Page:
Project management is probably one of the most difficult roles in this industry to define. Countless articles, blog posts, and books will give you varying definitions. Expectations of project leads are likely to change depending on your organization, your team, and the project you are working on. If you were to try polling a sample group of PMs, they would tell you that they all entered this field along wildly different paths. For a long time, I kept asking myself the chicken and the egg question: Does a person become a PM because of their personality and their gifts? Or are their personality traits shaped through their experiences as a project manager?
When I first got into project management, I thought I could be successful in this role because of my organizational skills and attention to detail. I wanted so badly for my abilities to fit within the business’ structure and for them to boost the success of our projects. But after a while, I realized that “good project management” does not ask that I fit neatly within existing structures. In fact, the best project management that I can offer my team combines my unique skills and my unique shortcomings. It requires me to sit comfortably in my humanity even if that means challenging the status quo.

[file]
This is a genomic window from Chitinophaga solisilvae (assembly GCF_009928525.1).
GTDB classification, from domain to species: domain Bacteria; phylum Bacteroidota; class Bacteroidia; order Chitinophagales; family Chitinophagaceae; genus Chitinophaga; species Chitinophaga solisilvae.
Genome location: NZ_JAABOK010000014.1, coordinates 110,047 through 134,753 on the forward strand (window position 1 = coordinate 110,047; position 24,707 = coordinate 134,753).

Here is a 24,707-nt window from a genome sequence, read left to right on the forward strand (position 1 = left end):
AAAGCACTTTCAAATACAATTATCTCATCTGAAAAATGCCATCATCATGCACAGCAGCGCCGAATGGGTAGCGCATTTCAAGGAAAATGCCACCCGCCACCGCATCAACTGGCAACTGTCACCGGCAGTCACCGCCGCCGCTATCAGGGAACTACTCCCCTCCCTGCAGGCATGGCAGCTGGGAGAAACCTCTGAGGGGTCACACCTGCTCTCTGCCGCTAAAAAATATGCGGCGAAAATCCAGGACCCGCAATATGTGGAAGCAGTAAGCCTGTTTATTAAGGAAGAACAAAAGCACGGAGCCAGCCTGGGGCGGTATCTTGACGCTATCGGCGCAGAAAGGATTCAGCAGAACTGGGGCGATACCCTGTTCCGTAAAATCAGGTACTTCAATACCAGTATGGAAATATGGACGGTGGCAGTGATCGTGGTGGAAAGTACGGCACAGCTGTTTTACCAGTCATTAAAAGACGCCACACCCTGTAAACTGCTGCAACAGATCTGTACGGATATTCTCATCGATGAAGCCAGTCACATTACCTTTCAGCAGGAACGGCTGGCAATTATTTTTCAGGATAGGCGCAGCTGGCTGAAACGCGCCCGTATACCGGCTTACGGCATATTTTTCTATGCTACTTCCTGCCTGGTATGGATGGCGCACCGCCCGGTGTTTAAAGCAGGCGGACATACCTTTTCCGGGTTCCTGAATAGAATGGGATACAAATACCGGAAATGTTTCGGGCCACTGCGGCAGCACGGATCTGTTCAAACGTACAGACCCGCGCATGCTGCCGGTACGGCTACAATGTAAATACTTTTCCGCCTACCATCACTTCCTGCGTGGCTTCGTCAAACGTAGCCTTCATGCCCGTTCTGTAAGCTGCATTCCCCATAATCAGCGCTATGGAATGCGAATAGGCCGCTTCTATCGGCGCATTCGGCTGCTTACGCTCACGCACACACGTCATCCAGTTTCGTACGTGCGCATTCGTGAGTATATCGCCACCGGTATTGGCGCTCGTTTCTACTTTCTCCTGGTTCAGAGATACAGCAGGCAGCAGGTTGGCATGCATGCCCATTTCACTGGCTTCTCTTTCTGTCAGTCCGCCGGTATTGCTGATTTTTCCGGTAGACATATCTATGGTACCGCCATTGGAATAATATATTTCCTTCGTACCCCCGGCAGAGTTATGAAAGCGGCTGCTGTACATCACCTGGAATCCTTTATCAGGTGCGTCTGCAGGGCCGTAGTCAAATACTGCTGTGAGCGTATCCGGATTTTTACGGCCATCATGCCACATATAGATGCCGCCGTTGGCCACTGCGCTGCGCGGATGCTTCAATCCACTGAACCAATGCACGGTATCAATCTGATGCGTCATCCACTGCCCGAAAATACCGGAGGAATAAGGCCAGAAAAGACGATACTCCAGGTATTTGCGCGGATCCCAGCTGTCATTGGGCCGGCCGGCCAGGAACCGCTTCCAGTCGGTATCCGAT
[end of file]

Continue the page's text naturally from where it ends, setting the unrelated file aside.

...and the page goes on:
Reflecting on my work career, I realize that every job I’ve ever held has been service-oriented. From retail to restaurants, from marketing coordination to account management, I have consistently found my home in jobs that require me to be my most human self in service of other humans. And the longer I manage people and projects the more I see project management—more than many others in this industry—as a role where humans are in service to other humans.